Mediterranean Diet News 2013February 27, 2013 Written by JP [Font too small?]
By now, most health conscious individuals are at least somewhat familiar with “The Mediterranean Diet”. This eating style, popularized in countries such as Greece, Italy and Spain, emphasizes whole foods that are rich in dietary fiber, monounsaturated and omega-3 fats and overall nutrient density. Menu items such as green leafy vegetables, nuts, olives and olive oil, red wine and wild caught fish are commonplace in this region of the world. And, while this is an ancient style of eating, modern science has been studying it quite extensively over of the past few decades.
From the very start, scientists have been most interested in the effects of a Med diet on the cardiovascular system. Heart attacks and strokes continue to top the list of 21st century health threats for most of the world, but to a lesser extent in select communities that border the Mediterranean Sea. Numerous investigations point to regional dietary patterns as a possible preventative factor. Thankfully, there is encouraging news for all of us who live elsewhere. Studies conducted throughout the world suggest that anyone can benefit from adopting a Mediterranean style diet. The latest evidence is presented in the current, online edition of the New England Journal of Medicine. The authors of the publication conclude that eating a Mediterranean diet with supplemental nuts (30 grams/day as 15 grams walnuts, 7.5 grams hazelnuts and 7.5 grams almonds) or extra-virgin olive oil (1 liter per week) reduces the incidence of major cardiovascular events by upwards of 30%!
It’s long been understood that Mediterranean food plans assist with the management of healthier blood sugar, body weight and lipids (cholesterol, triglycerides). But, lately, several new mechanisms have emerged as reasons why a Med diet plan may shield the cardiovascular system. Detailed analysis of human nutrigenomic trials reveal that Mediterranean diets positively influence gene expression so as to lower inflammation, oxidative stress and the development of atherosclerosis or hardening of the arteries. Other lesser known risk factors for heart disease like elevated uric acid and sub-optimal adiponectin also appear to be responsive to diets rich in Mediterranean foods. What’s more, the adoption of a Med diet has been shown to augment body fat distribution in a manner that tends to lower cardiovascular mortality risk. Last, but not least, is the role that Mediterranean eating has on mood and quality of life. Researchers based in Australia and the Netherlands report that adherence to a Med diet reduces the prevalence of depressive symptoms and psychological distress – both of which are strongly suspected of contributing to heart attacks and strokes.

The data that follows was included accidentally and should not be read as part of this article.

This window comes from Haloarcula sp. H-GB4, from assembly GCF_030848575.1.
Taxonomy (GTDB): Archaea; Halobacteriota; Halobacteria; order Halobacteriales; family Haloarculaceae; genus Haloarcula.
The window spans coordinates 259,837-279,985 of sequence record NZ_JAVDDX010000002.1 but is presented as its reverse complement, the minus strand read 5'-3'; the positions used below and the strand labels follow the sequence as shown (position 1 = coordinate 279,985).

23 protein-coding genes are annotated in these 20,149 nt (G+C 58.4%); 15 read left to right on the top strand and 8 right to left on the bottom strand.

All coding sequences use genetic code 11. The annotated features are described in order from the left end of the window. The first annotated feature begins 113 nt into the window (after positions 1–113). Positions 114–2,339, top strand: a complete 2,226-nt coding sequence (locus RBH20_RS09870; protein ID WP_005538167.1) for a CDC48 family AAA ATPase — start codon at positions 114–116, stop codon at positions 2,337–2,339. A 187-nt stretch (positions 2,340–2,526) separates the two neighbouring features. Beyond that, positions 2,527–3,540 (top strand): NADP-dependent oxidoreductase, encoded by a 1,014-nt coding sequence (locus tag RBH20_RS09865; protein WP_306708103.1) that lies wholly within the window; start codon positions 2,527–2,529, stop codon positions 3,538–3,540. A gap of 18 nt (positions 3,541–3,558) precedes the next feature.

Note: Please check out the “Comments & Updates” section of this blog – at the bottom of the page. You can find the latest research about this topic there!
To learn more about the studies referenced in today’s column, please click on the following links:
Study 1 – Primary Prevention of Cardiovascular Disease w/ a Mediterranean Diet … (link)
Study 2 – Up-To Date Knowledge On the In Vivo Transcriptomic Effect of the … (link)
Study 3 – Dietary Intake and Major Food Sources of Polyphenols in a Spanish … (link)
Study 4 – Mediterranean Diet Intervention for Patients w/ Hyperuricemia … (link)
Study 5 – Uric Acid Best Predicts Metabolically Unhealthy Obesity w/ Increased … (link)
Study 6 – Relationship Between a Mediterranean Diet & Circulating Adiponectin … (link)
Study 7 – Chapter Eleven – Adiponectin in the Heart and Vascular System … (link)
Study 8 – Adherence to the Mediterranean Diet and Body Fat Distribution … (link)
Study 9 – Mediterranean Dietary Pattern & Prevalence & Incidence of Depressive … (link)
Adherence to a Mediterranean Diet May Improve Psychological Outlook
Source: Eur J Clin Nutr. 2013 Jan;67(1):75-82. (link)
Posted in Food and Drink, Heart Health, Nutrition